The Devil All the Time

The Devil All the Time ★★½

This review may contain spoilers. I can handle the truth.

This review may contain spoilers.

Show Don’t Tell is not Gospel! 

The Devil all the Time is a brand new Netflix film directed by Antonio Campos and has a plethora of top talent on screen. Tom Holland, Robert Pattinson, Bill Skarsgard are just a few of the super star names attached to this film. 

Now I will be honest, I have not read the book, so I am judging this movie based on what I saw on the screen (which is really how you should judge every movie). This film is like a puzzle that has all the right pieces but is put together completely incorrectly, so badly in fact that the end result looks nothing like the box! 

This analogy perfectly encapsulates my biggest problem with this movie, it’s structure. Although I do not claim to be a film expert, there are decisions made in this movie that I feel if I was in the editing room, I would have re structured this movie differently. 


First, I am usually a fan of linear storytelling as I find a non linear approach to be overused and sometimes detrimental to necessary character development *cough* every Nolan film *cough*. But in this movie, I think a non linear approach would have been better for Tom Holland’s character development. Starting with him rather than his father and having him remember these traumatic events would have been provided some development that is lacking when you don’t even meet your lead character until 45 minutes into this movie. 

Second, there are so many unnecessary plot lines in this film. The crazy couple that picks up hitchhikers ends up being an unfulfilling plot line because they just get killed so really what was their point. I knew how the plot line was going to connect to the main story as soon as it was introduced but I thought at least the woman in the couple would be important, but no, she questions her relationship with her husband and then just dies so why even have that plot line.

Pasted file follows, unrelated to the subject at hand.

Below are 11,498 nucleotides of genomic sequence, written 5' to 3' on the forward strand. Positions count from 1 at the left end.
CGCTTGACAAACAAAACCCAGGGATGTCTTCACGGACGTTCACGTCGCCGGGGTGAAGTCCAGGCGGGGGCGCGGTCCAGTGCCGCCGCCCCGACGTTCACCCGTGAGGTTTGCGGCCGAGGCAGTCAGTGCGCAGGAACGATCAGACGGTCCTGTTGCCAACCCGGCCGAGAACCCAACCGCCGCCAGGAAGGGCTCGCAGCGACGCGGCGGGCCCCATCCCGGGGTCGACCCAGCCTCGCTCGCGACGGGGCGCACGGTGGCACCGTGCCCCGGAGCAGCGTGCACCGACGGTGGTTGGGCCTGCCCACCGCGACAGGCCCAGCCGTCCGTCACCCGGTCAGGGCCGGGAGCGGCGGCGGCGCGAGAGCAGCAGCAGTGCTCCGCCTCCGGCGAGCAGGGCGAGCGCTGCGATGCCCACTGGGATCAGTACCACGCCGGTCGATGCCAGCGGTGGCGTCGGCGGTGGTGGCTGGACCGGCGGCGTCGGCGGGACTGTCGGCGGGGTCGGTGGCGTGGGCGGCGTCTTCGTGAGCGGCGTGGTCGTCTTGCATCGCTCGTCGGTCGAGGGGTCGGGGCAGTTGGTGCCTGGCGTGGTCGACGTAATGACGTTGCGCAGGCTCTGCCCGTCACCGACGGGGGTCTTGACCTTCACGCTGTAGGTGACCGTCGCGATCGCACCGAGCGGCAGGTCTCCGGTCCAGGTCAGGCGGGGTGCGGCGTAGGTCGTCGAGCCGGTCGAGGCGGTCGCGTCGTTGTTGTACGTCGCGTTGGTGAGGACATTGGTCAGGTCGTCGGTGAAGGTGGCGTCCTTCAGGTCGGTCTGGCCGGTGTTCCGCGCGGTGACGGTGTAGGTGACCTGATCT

The police officers subplot is even more unnecessary! It’s just to have him arrive at the end to add tension to Tom Holland’s finale. If a character’s arch is simply to have things “come together or connect” then it’s lazy writing. 

Third, the use of a narrator is lazily used as he merely tells us how the character is feeling when we should be experiencing the characters feelings via the actor on screen.

Lastly, this ties in with my title of this piece, is this movies religious following of the “show don’t tell rule.” I believe this rule can be used to hammer a theme or point in a movie when just talking about it would be underwhelming, but this film is simply trying to shock and “be dark.” I want to compare the scene with the dog to a movie I’ve recently discussed on my podcast, Se7en (link to podcast here Directed By).
 Fincher knows exactly when to show and when to tell; this is exemplified in Sloth vs. Lust (spoilers for Se7en). Sloth is shown and it is brutal, but it develops our villain and simply describing this event would not have been as impactful; lust on the other hand is not shown but described. We never see the horrific act but we see a victim describe it. I believe showing this wouldn’t been unsettling and gross to a point that it just becomes murder porn (like saw or Texas chainsaw massacre). 
In Devil all the time, the dog is shot off screen and the horrible thing he does to it is behind the camera, at first. Then a police officer arrives at the scene and shows the audience the dog nailed to a cross. I believe this is simply to shock an audience member rather than hammer a point because the point was already made when we saw him do the act off screen. I also believe the killing of the dog is simply to be “dark and gritty” because I think if he (the father) killed his wife it would be more in line with his character as he kills the tortured man in Japan at the beginning of the movie. All of this to say, this movie prides itself on being dark and depressing without giving us characters to connect with and care about. It just feels gross to watch. 

Overall, Tom Holland and Robert Pattinson are the best parts of this movie; but when the structure of the movie is broken to me, I see it as sub par. 
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